It probably isn’t a surprise that a giant company like Amazon has developed their own browser – after all, they have also developed their own version of Android, called Fire OS.
It’s unlikely you’ll have come into contact with this browser unless you have an Amazon device (Kindle, Fire tablet, Fire TV or Echo Show) – but we’ll be taking a look at it today to see how it works.
Amazon’s Silk browser is usually available simply as a tile named “internet” on its devices – This browser is only officially available on Amazon devices running Android or FireOS (Amazon’s version of Android). Designed to be user-friendly, Amazon’s browser actually has some interesting technology behind it.
Because much of Amazon’s computing power is using cloud-based systems, they have decided to leverage this to provide a benefit to their users.
The browser uses a technology called Amazon Elastic Compute Cloud (Amazon EC2) to shift some of the processing load from the device the browser is running on to its much more powerful servers. The intended effect is that handling it this way means that it should work more efficiently on lower-powered devices, as the device itself is not responsible for handling the full workload; rather, this is shifted onto Amazon’s servers.
Although this might sound quite novel, it is a new implementation of a method that has been tried before (on Opera). The caveat is that the data is not fully processed on your device – you need to be aware of and comfortable with Amazon handling all of your data on their servers, which many people are not.
Of course, there is the option to switch off the Amazon EC2 service, but then Silk just becomes a rather lacking regular chromium-based browser, albeit a built-in one.
One of the main issues brought to the fore with this concept is that you have really no way of knowing how your data is being stored and handled by a company once it’s off your device (other than what they tell you). While some people might be comfortable knowing that all of their secure data is first being processed through Amazon’s servers (everything from messages to online banking), many more will definitely not be. That is not to say they have been found to be doing anything nefarious with user data (they have their own standards and data protection laws still apply) – but many people would be understandably uncomfortable giving a single company access to all of their information in such a way.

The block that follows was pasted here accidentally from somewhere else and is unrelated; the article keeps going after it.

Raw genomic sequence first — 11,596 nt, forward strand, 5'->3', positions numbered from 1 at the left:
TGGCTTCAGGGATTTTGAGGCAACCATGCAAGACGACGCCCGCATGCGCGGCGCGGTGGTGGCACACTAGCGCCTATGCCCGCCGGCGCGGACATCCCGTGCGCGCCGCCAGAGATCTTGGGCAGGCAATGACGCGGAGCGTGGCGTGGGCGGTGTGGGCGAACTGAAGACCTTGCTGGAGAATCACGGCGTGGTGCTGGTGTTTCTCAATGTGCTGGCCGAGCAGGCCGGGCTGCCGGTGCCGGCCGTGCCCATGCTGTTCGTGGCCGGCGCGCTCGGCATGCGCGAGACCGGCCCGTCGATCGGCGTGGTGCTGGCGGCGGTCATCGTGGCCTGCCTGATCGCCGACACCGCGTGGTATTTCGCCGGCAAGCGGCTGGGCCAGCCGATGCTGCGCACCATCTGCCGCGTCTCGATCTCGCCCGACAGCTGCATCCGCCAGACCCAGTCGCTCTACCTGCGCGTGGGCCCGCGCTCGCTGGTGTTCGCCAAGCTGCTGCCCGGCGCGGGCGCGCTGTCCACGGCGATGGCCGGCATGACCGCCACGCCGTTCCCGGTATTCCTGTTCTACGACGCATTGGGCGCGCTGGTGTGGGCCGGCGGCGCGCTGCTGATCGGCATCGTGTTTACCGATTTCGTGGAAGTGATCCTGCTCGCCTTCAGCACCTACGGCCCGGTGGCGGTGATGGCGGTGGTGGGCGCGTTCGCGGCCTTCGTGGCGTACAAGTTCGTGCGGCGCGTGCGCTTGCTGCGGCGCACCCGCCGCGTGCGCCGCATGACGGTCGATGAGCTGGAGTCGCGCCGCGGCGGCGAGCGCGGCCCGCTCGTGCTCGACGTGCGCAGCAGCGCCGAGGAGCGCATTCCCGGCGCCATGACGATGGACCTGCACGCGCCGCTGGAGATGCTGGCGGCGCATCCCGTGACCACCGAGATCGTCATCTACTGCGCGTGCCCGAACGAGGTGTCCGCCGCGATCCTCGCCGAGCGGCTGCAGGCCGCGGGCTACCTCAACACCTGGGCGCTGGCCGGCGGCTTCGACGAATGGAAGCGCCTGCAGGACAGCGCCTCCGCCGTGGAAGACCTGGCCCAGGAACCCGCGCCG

Because Amazon’s servers often cache content in order to serve it to users faster and more efficiently, you could also potentially be getting an outdated version of the page – or a compressed version. The technology allows Amazon to compress files to save on bandwidth for itself and its users – but unfortunately this doesn’t take into account that sometimes, you may want the full resolution image or the large, uncompressed version of a file.
While we wouldn’t recommend Silk right now, it’s easy to see why this might be a useful feature to have in future, though, if privacy concerns and caching issues were addressed – moving some of the heavier processing load from devices themselves into the cloud is something we are seeing more of now in other services, and will most likely be something we see more of in future.